6.7 This principle has been followed in a number of decisions including Bharat Hari Singhania and Ors. etc. v. CWT and Ors. : 207ITR1(SC) , Tata Motors Ltd. v. State of Maharashtra and Ors. : AIR2004SC3618 , Mardia Chemicals Ltd. etc. v. Union of India and Ors. etc. : AIR2004SC2371 and State of Gujarat and Ors. v. Akhil Gujarat Pravasi V.S. Mahamandal and Ors. : AIR2004SC3894 . The judgments relied upon by the learned Counsel for the petitioner also reiterate the same principles.
7. In the present case, the classification is for a different treatment to the assessees who filed return during the period 1st Oct., 1991 to 30th Sept., 2005 and were subsequently given notice of reassessment within permissible limitation to frame reassessment but beyond period specified under Section 143(2). Objection of learned Counsel for the petitioner is that this period has been arbitrarily selected, which violates Article 14. Having regard to legislative history of the relevant provisions noticed above, this contention has no merit. The situation sought to be remedied by the legislature relates to the period during which provisions of Section 143(2) of the Act have been interpreted as controlling limitation specified for assessment, reassessment or recomputation under Section 153(2) of the Act, which, according to the amendment, was not intended. The classification has object of saving assessment, reassessment or recomputation in accordance with the limitation already specified. The tests for compliance of Article 14 are fully met by the legislation in question.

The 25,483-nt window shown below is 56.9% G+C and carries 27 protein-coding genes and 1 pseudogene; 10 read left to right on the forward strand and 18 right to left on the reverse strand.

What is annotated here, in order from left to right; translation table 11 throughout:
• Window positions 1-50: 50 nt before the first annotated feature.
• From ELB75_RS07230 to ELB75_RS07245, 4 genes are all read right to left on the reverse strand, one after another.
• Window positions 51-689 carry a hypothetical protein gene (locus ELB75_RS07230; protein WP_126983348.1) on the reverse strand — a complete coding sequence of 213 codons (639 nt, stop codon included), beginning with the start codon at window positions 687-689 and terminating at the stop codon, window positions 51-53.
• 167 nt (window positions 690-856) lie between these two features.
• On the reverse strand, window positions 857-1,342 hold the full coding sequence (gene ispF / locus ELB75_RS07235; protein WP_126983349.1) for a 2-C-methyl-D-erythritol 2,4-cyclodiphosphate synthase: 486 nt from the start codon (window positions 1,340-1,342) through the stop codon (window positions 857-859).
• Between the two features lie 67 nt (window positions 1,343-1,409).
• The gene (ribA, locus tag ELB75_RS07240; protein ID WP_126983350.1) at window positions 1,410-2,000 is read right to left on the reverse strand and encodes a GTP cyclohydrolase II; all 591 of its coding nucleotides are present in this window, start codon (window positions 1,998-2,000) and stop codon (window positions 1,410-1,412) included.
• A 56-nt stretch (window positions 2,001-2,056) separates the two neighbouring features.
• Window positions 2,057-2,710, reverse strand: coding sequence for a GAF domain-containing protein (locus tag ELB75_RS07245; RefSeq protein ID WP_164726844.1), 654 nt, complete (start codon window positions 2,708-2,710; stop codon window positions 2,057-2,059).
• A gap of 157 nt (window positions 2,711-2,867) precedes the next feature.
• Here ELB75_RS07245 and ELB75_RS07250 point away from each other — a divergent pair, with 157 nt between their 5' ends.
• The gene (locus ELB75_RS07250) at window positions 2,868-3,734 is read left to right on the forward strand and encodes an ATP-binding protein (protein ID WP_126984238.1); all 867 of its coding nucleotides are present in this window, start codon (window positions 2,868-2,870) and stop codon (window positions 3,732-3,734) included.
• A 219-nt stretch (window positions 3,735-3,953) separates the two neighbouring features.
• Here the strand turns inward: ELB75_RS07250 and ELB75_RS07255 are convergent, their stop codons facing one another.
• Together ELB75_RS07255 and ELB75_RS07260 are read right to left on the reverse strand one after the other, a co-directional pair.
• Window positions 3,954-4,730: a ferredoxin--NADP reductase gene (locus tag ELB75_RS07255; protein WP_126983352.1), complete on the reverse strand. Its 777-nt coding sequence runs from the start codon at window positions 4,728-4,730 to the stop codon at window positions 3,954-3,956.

8. Accordingly, we do not find any merit in the petition. The same is dismissed.